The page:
A Texas woman has recently been sentenced to 5 years in prison after illegally voting in the 2016 presidential election.
Crystal Mason, a 43-year-old African American woman, had been found guilty of tax fraud in 2011 and sentenced to 60 months. During the time she cast her ballot, she was still on probation. Unbeknownst to Mason, Texas law prohibits a felon from voting while they are still serving their sentence. This act of illegal voting is considered a second-degree felony, one “punishable by up to 20 years in prison.” Mason claims that she did not read the fine print, considering that an election worker was helping her with a provisional ballot.
Her defense attorney, J. Warren St. John states “that Mason was never told in court, prison, or her halfway house that she couldn’t vote until the entirety of her sentence was complete.”
Moreover, St. John notes that Mason accurately filled out the rest of her information, as to not hide or obstruct her identity. On paper, she didn’t intend to vote illegally.
A similar story comes out of Texas again, back in 2017. 37-year-old Rosa Maria Ortega was sentenced to a grueling 8 years behind bars by a Fort Worth, Texas judge. As a green-card holder, Ortega voted in both the 2012 and 2014 elections, unaware that her actions were illegal. Although she did, quite questionably, check the box for “United States citizen” in 2012 and 2014, Ortega quotes that she “voted like a U.S. citizen” and thought she “was doing something right.”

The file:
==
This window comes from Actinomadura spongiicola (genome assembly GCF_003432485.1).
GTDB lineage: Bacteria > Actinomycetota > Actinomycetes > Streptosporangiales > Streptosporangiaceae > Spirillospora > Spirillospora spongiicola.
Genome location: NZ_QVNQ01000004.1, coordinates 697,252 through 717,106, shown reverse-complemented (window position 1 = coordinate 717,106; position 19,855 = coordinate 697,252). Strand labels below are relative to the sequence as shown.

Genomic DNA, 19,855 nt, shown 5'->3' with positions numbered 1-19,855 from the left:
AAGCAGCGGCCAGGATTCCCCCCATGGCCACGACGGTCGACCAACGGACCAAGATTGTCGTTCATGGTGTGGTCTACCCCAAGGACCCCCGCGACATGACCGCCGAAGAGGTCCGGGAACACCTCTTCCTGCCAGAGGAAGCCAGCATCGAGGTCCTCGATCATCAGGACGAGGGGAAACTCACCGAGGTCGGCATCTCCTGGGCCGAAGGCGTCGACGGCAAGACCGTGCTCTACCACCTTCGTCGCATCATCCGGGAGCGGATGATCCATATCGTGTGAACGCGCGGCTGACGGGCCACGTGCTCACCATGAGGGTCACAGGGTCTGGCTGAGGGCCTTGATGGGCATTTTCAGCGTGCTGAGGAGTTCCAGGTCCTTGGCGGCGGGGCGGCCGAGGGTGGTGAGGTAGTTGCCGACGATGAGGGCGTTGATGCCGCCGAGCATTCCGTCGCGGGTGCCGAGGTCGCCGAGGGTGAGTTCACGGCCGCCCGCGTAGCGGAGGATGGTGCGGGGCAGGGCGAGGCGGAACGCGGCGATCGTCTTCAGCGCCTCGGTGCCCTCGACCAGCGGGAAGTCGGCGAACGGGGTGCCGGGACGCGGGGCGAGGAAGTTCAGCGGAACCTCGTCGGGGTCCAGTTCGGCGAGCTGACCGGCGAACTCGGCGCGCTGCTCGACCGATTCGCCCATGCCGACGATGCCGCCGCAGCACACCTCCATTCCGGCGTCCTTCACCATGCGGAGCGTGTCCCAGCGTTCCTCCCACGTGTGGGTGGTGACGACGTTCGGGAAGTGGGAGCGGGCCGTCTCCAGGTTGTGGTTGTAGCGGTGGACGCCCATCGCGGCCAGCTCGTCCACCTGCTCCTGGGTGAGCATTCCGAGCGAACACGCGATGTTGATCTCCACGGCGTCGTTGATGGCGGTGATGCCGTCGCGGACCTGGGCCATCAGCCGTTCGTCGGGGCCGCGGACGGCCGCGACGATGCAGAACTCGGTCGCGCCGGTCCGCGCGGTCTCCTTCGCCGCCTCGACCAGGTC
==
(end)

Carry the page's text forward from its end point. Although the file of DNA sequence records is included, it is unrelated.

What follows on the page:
While both of these individuals were punished severely for their crimes, that isn’t always the case. Terri Lynn Rote, 56, pled guilty to voting illegally after attempting to cast a second ballot in an Iowa voting center in 2017. After claiming that the incident was “a spur-of-the-moment thing”, Rote was charged with a minute 2-year probation and $750 fine.
As stated by Jay Willis, “Crystal Mason’s sentence is not law enforcement, inasmuch as that term refers to good-faith efforts to protect this country’s elections from legitimate threats.” Race disparity in the legal system has ceased to disappear since the beginning of time. In research conducted from 2012 through 2016, The United States Sentencing Commission found that “black offenders received sentences on average 19.1 percent longer than similarly situated white male offenders.”
With this attitude of racial bias flooding the country, it seems as though minority citizens must be absolutely perfect in all aspects of voting. Whether it be specific voter ID requirements, stringent proof-of-citizenship, or covert fine print, “state-sanctioned voter intimidation” is crystal clear.